According to Paul Simon, the song’s inspiration came from a party he hosted:
Simon explained how he and his wife Peggy were having a party for some rock ‘n roll musicians. Simon had invited a friend who was fellow composer and Pierre Boulez, legendary French composer whom his friend was accompanying, to the party. After twenty minutes, Simon’s friend approached him, saying that Boulez wished to leave. According to Simon, in their goodbyes, Boulez said, “Sorry I have to leave, Al, and give my best to Betty.”
Also supposedly, this is the second video made for the song. Simon didn’t like the first one (a performance he did while hosting Saturday Night Live), so Lorne Michaels suggested this second version.
I’ve always been fond of it, although looking at it now, I can’t help but see the cracks. Why isn’t the camera more stationary throughout? And the framing’s thoroughly weak. (Look, for instance, at how high Chevy Chase’s head is in the frame 1:08–1:40.) But that’s also part of the 1980s charm, I guess; today it would be super-slick. And it’s such a great concept that the technical flaws don’t seriously detract.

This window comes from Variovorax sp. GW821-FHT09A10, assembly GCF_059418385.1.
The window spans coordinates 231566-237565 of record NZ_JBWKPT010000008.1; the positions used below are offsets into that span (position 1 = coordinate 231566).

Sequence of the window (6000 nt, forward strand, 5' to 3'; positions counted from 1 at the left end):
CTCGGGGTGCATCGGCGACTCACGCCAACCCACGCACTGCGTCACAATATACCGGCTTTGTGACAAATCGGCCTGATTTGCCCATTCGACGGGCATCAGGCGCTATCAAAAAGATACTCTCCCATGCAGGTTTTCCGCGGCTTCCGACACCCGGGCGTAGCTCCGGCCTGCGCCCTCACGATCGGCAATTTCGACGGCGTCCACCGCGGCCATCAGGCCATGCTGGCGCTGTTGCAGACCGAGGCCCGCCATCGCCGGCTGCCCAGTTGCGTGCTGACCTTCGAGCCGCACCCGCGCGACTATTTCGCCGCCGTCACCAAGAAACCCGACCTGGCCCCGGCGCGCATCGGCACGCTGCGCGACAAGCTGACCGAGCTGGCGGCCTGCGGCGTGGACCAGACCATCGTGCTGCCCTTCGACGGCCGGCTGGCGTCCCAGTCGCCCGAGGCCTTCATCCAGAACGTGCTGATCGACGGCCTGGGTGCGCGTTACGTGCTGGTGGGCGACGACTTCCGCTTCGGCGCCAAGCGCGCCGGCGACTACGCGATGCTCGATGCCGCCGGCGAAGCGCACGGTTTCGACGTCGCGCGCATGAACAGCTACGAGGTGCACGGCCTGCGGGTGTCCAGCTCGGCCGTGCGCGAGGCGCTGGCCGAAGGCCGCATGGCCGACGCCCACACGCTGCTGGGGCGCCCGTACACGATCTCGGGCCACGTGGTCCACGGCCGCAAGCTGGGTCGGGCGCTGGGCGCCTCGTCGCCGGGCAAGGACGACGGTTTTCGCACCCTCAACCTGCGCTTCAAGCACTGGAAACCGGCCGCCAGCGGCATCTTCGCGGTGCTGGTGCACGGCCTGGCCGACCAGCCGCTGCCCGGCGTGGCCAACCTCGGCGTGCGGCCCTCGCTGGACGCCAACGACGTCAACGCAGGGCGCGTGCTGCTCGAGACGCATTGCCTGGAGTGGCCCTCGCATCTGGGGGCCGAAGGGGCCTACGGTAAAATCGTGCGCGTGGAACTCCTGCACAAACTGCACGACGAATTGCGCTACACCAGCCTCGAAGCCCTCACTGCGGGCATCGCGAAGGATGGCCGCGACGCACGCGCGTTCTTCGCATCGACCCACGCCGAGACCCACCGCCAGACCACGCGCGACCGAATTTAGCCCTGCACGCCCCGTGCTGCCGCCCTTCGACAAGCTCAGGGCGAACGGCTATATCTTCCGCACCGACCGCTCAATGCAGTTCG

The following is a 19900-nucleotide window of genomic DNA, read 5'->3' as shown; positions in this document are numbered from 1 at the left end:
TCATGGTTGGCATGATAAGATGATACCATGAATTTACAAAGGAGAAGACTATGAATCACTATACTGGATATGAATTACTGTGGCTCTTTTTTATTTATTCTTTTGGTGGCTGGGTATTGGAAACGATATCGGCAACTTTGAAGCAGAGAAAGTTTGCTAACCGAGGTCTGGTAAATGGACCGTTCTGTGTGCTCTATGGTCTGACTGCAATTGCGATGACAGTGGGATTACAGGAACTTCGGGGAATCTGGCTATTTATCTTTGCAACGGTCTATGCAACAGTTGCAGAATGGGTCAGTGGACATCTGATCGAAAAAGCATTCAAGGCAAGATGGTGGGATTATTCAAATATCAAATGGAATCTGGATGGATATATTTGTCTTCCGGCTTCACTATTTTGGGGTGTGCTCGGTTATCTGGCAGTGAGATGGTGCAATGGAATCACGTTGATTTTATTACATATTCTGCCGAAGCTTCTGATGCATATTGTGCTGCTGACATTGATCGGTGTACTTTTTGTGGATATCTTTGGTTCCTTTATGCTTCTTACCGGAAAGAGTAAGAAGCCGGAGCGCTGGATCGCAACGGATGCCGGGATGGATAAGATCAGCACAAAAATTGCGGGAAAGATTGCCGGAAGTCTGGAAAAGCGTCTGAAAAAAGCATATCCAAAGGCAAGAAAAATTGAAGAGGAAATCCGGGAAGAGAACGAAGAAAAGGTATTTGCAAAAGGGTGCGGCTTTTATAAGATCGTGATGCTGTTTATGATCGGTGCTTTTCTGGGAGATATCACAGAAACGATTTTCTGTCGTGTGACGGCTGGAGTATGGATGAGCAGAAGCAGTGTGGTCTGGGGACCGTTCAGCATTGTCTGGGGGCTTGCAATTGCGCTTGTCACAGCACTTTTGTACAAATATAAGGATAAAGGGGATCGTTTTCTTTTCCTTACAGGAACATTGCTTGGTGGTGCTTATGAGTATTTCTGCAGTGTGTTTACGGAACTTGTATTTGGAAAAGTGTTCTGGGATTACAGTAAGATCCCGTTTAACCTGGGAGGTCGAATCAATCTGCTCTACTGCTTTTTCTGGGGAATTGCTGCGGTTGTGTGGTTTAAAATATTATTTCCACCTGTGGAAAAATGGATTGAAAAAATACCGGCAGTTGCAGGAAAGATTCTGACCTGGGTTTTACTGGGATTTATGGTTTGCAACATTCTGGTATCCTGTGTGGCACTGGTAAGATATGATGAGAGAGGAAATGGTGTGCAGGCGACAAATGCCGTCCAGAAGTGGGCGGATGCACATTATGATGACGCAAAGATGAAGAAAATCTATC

It’s above all “very late 80s.” It was directed by Gary Weis, who seems to have made music videos only in 1986 and 1987. He shot a somewhat similar promo for George Harrison’s “Got My Mind Set on You”:
… Unless he did the other video for Harrison’s song?
(Actually, he directed both versions.)
He also co-directed (with Eric Idle) the 1978 Rutles mockumentary, All You Need Is Cash, which I’ve always been liked, and which my parents once claimed was the funniest movie they’d ever seen.
My dad bought Graceland when it came out, and he and my mother and sister and I would all dance and sing along. And I re-performed the video for “You Can Call Me Al” in a grade school talent show with my then-best friend Joey Lampman. That would have been in 4th or 5th grade. I played Chevy Chase part and he played the Paul Simon part. (I’ve always been tall.)
I was reminded of all of this today because they were playing Paul Simon at New Wave while I was working. I went looking for a sketch he did on SNL, which is truly the funniest thing I can recall. Or, well, one of them. I couldn’t find the skit, but here’s the transcript.